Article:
A second dangerous flaw in Apple's iOS operating system, codenamed Masque Attack II, is leaving enterprise iPhone and iPad users open to attack, according to research from FireEye.
FireEye researchers Hui Xue, Zhaofeng Chen, Song Jin, Yulong Zhang and Tao Wei reported uncovering the flaw in a threat advisory, seen by V3.
"In November of last year, we uncovered a major flaw in iOS we dubbed ‘Masque Attack' that allowed for malicious apps to replace existing, legitimate ones on an iOS device via SMS, email or web browsing," read the advisory. "Today, we are sharing Masque Attack II."
Jason Steere, director of technology strategy at FireEye, told V3 that Masque Attack II is more dangerous as it is capable of "bypassing iOS prompts for trust and iOS URL scheme hijacking".
Apple fixed the first flaw in iOS 8.1.3, although earlier versions are still vulnerable. The iOS URL scheme problem reportedly stems from the way the OS lets apps communicate with one another.
"We find that when calling an iOS URL scheme, iOS launches the enterprise-signed app registered to handle the URL scheme without prompting for trust. It doesn't matter whether the user has launched that enterprise-signed app before," read the threat paper.
"Even if the user has always clicked ‘Don't Trust', iOS still launches that enterprise-signed app directly on calling its URL scheme.
"In other words, when the user clicks on a link in SMS, iOS Mail or Google Inbox, iOS launches the target enterprise-signed app without asking for the user's ‘Trust' or even ignoring the user's ‘Don't Trust'."
The flaw means that hackers could theoretically force an iOS device to launch a malicious version of a legitimate app instead of the intended one.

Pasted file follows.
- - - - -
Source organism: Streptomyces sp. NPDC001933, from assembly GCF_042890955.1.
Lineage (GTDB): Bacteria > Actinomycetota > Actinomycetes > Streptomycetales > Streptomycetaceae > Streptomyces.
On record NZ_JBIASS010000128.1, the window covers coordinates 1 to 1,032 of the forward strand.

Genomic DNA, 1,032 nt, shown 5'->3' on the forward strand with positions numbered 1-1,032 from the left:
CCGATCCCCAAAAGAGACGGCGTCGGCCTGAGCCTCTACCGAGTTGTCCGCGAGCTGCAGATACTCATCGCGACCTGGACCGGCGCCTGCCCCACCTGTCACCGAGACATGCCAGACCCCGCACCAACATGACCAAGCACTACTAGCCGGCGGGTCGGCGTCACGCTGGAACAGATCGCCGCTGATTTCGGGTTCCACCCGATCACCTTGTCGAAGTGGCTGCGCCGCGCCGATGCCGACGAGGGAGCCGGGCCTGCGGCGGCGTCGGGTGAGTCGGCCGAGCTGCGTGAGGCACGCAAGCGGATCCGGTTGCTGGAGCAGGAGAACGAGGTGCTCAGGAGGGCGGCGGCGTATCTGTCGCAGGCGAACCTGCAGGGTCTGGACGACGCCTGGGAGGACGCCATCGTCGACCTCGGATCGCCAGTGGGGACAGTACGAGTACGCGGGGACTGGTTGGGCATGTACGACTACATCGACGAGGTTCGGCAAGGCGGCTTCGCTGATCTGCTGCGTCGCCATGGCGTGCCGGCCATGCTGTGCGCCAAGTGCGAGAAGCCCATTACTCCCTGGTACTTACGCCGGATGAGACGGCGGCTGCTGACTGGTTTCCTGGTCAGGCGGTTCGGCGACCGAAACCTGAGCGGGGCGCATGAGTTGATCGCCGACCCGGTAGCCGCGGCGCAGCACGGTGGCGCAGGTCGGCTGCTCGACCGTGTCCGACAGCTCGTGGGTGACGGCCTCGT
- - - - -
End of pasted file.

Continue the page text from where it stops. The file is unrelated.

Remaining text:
Steere said that the ability is troubling as it could be used by criminals to target enterprise customers in several ways.
"By crafting and distributing an enterprise-signed malware that registers app URL schemes identical to the ones used by legitimate popular apps, an attacker may hijack legitimate apps' URL schemes and mimic their UI to carry out phishing attacks, e.g. stealing the log-in credentials for banking fraud or social media hijacking," he said.
The FireEye director urged Apple device users to take a variety of protective measures against Masque Attack II.
"Users of iOS devices should be careful about the SMS, MMS and email links they click on to ensure they are not being taken to a possible malicious app. Users should update devices to 8.1.3 as soon as possible to mitigate the risk as much as possible," he said.
The FireEye researchers chose to disclose the bug publicly after Apple declined to take action following their private disclosure.
"Apple suggested defending against Masque Attack by the aid of the 'Don't Trust' prompt. We notified Apple that this was inadequate," read the advisory.
Masque II is not the first time FireEye researchers have criticised Apple's security practices.
V3 contacted Apple for response to the FireEye report but had recieved no reply at the time of publication.
Dave Merkel, FireEye CTO, said in October that Apple and its users labour under a false belief that they are immune to cyber attacks.
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